At least one of the Central Florida LA Fitness gyms the state health department linked to four cases of Legionnaires’ disease tested positive for Legionella bacteria.

>> Read more trending news  

The Orange County Health Department reported that multiple samples from local LA Fitness came back positive.

>> Read: 4 LA Fitness members contract Legionnaires' disease in Orlando

Officials are still waiting to get the results from the LA Fitness in Metro West in unincorporated Hunters Creek.

Legionella can cause two illnesses, including Legionnaires' disease, which is a rare but serious form pneumonia. 

The affected gym will have to consult with a water systems management company.

>> Read: 2 cases of Legionnaires' disease linked to hot tub at Clermont retirement community

Earlier this year, three members of the LA Fitness in Ocoee were sickened by Legionnaires’ disease, but test results came back negative for the Legionella bacteria.

In Orange County, LA Fitness gyms were also linked to the disease in 2008 and 2010.

ProPublica: Local drug maker’s opiate addiction shot becoming drug court standard

Published: Tuesday, June 27, 2017 @ 7:23 PM

Alkermes, a Wilmington company, is the sole producer of a new FDA-approved drug, Vivitrol, used to treat substance abuse.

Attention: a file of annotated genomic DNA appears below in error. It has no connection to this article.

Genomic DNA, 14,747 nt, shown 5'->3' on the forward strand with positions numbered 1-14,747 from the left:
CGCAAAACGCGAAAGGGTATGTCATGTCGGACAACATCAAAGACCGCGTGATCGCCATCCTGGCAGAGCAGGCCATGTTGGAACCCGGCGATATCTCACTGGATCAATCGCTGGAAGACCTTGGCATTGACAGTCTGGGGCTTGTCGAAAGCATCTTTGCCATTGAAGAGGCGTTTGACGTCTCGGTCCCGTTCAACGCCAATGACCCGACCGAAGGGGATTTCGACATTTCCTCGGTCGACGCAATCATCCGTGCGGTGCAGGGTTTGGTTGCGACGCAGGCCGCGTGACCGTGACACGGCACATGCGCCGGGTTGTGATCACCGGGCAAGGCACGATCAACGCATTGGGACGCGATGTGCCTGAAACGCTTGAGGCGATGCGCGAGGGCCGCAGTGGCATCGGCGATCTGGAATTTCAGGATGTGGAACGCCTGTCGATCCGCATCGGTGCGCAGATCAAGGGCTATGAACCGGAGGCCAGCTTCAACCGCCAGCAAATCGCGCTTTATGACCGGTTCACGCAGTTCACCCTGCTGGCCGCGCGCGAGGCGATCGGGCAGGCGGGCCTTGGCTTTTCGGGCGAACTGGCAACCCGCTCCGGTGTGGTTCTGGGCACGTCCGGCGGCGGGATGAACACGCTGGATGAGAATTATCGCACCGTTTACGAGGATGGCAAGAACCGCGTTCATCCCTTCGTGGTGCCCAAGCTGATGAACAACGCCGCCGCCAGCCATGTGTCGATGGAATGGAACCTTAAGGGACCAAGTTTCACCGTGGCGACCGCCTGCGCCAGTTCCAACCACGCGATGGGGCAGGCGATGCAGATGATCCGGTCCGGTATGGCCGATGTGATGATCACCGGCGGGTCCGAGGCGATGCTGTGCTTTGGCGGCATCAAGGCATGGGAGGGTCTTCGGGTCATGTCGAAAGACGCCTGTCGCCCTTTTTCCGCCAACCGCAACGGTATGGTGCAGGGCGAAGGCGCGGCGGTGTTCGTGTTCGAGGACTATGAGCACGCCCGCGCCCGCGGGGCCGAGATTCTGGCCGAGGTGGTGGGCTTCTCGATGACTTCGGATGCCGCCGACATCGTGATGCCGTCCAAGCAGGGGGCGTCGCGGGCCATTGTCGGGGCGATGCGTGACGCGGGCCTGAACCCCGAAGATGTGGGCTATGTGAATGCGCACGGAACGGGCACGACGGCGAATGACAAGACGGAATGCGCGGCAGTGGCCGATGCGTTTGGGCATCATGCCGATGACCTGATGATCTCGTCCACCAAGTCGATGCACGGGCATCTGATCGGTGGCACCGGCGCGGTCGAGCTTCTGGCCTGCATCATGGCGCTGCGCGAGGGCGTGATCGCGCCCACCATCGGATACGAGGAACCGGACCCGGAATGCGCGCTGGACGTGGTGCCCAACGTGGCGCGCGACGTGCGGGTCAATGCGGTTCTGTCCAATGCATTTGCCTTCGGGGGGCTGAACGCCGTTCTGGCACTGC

Chris Stewart

Alkermes, a pharmaceutical manufacturer with a plant located in Wilmington, is the subject of an expose on over its anti-addiction drug Vivitrol. 

According to author Alec MacGillis, Alkermes began aggressively marketing the drug and began aiming for federal and state funding, all while the drug became a popular staple in drug courts across the state.

In 2016 the state paid $38 million for Vivitrol doses through Medicaid, the number is expected to rise exponentially this year. With many viewing Suboxene, another medical treatment for opiate addiction, as a mask; Vivitrol gained popularity after it won FDA approval and began courting state and local officials, including judges at drug courts. The drug is popular in Ohio, with 30,000 doses rendered in 2016 alone. Its use has grown with 450 public initiatives in 39 states using the drug to fight opiate addiction.

ProPublica’s article concerned drug courts offering Vivitrol regimens in place of felony counts. The testing of the drug is also a controversy, as much of it was done in Russia, and there’s little known about addicts who complete the program or drop out for not keeping up with their court-rendered regimen.